I was in no position to push the matter further. Later, when web information had more oversight, the site was revamped and this information was, thankfully, removed. (The dude who always fell for the ULs was gone too.)

We may indeed be seeing valid information, healthy skepticism, and reason burn off this attitude of ignorance. Viewing this recent public document, I was pleasantly surprised to see the following:

From: Biological Rhythms: Implications for the Worker [OTA-BA-463]

Box 1-A-Biorhythms Are Not Biological Rhythms
The scientific study of the biological rhythms of the body should not be confused with the theory of biorhythms. No evidence exists to support the concept of biorhythms; in fact, scientific data refute their existence. Based on a theory first proposed by the German scientist Wilhelm Fliess in 1897 and popularized in the 1970s, biorhythm theory postulates that three cycles act in a concerted fashion to guide activity: 23-day cycle that influences physical strength, endurance, energy, and physical confidence; a 28-day cycle that influences feelings, love, cooperation, and irritability; and a 33-day intellectual cycle that influences learning, memory, and creativity. According to biorhythm theory, these three cycles are linked to an individual’s birth date and fluctuate in a constant fashion throughout his or her life. Each cycle has a high and a low point. By mapping the high and low points of the respective cycles and how they coincide or diverge, the theory states, performance can be charted, and critical days when performance can be expected to be highest or lowest can be predicted.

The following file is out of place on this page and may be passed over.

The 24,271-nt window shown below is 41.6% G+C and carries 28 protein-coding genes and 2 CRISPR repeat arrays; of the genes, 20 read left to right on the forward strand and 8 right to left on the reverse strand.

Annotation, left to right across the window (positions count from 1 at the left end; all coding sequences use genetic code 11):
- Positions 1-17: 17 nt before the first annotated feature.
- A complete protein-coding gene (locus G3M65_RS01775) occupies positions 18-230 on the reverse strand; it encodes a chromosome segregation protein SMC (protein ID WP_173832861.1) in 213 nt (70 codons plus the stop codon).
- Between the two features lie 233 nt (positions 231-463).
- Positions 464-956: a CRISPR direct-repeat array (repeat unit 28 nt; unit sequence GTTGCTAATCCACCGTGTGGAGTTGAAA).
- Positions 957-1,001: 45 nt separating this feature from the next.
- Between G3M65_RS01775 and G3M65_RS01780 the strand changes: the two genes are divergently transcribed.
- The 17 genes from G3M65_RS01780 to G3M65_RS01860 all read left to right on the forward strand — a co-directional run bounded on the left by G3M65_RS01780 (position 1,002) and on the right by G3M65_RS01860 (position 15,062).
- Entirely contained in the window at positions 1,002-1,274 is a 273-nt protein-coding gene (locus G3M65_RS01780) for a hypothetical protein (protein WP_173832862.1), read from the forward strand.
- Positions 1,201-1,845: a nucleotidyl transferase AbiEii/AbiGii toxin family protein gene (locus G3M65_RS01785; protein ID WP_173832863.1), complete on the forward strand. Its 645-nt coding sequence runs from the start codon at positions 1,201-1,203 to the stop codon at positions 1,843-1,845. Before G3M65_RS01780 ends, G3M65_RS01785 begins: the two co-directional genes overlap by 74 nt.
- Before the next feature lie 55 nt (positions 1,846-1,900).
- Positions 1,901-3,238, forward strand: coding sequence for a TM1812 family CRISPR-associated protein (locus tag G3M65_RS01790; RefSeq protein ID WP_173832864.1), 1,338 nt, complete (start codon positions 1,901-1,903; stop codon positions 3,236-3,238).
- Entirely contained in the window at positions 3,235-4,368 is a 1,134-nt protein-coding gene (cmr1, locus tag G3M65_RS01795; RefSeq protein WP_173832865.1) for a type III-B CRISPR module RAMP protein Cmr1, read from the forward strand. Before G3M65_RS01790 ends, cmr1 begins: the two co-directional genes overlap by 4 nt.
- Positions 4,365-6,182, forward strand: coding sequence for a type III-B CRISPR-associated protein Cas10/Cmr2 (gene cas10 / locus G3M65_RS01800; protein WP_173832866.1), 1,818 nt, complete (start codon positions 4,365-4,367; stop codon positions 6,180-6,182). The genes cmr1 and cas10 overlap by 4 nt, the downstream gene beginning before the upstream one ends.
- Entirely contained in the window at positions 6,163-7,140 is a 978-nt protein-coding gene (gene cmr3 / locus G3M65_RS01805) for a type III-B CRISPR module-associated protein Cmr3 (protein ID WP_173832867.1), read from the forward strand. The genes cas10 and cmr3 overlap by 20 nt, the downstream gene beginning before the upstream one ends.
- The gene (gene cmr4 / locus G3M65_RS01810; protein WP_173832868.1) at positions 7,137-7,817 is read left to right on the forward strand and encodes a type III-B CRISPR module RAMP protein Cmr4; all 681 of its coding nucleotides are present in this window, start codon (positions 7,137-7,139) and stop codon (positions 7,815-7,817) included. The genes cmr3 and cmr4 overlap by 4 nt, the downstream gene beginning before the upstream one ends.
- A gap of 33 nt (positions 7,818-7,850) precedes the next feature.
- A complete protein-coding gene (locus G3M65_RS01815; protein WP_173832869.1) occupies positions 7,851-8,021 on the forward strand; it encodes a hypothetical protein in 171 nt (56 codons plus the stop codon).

Although a theory that provides a system for predicting human behavior and scheduling activities has appeal, none of the contentions of biorhythm theory can be supported. No biological process with such a relationship to the calendar date of birth has ever been identified, nor have any studies attempting to validate biorhythms been able to do so. Thus, for example, attempts to validate the hypotheses using retrospective airplane crash reports and athletic scores have consistently failed. While there clearly are human biological rhythms with cycles that can be measured in days (the menstrual cycle being an example), there is no evidence for the existence of any of the three biorhythms, let alone any predictive interaction. Given its nonfactual basis, biorhythm theory is relegated to the realm of other popular pastimes, such as numerology, that can serve as a source of entertainment but have no substantive or predictive value.